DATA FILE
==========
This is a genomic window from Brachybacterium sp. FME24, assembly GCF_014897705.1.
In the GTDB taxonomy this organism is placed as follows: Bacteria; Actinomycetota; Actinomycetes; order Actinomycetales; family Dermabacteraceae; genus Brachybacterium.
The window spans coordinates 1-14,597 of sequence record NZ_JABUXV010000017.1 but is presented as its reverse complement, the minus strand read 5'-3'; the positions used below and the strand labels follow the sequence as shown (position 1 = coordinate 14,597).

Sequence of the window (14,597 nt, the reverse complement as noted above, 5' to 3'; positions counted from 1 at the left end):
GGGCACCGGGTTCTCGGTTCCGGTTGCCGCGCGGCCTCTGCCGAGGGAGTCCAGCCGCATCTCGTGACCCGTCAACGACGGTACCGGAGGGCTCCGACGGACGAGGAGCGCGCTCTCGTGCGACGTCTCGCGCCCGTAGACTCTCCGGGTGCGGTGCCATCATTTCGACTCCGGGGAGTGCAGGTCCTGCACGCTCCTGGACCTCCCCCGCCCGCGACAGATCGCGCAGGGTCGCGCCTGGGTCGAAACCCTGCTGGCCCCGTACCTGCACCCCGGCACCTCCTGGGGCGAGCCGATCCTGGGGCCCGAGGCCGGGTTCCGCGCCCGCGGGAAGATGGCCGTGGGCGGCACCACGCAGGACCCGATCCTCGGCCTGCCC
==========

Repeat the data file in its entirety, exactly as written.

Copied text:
This is a genomic window from Brachybacterium sp. FME24, assembly GCF_014897705.1.
In the GTDB taxonomy this organism is placed as follows: Bacteria; Actinomycetota; Actinomycetes; order Actinomycetales; family Dermabacteraceae; genus Brachybacterium.
The window spans coordinates 1-14,597 of sequence record NZ_JABUXV010000017.1 but is presented as its reverse complement, the minus strand read 5'-3'; the positions used below and the strand labels follow the sequence as shown (position 1 = coordinate 14,597).

Sequence of the window (14,597 nt, the reverse complement as noted above, 5' to 3'; positions counted from 1 at the left end):
GGGCACCGGGTTCTCGGTTCCGGTTGCCGCGCGGCCTCTGCCGAGGGAGTCCAGCCGCATCTCGTGACCCGTCAACGACGGTACCGGAGGGCTCCGACGGACGAGGAGCGCGCTCTCGTGCGACGTCTCGCGCCCGTAGACTCTCCGGGTGCGGTGCCATCATTTCGACTCCGGGGAGTGCAGGTCCTGCACGCTCCTGGACCTCCCCCGCCCGCGACAGATCGCGCAGGGTCGCGCCTGGGTCGAAACCCTGCTGGCCCCGTACCTGCACCCCGGCACCTCCTGGGGCGAGCCGATCCTGGGGCCCGAGGCCGGGTTCCGCGCCCGCGGGAAGATGGCCGTGGGCGGCACCACGCAGGACCCGATCCTCGGCCTGCCC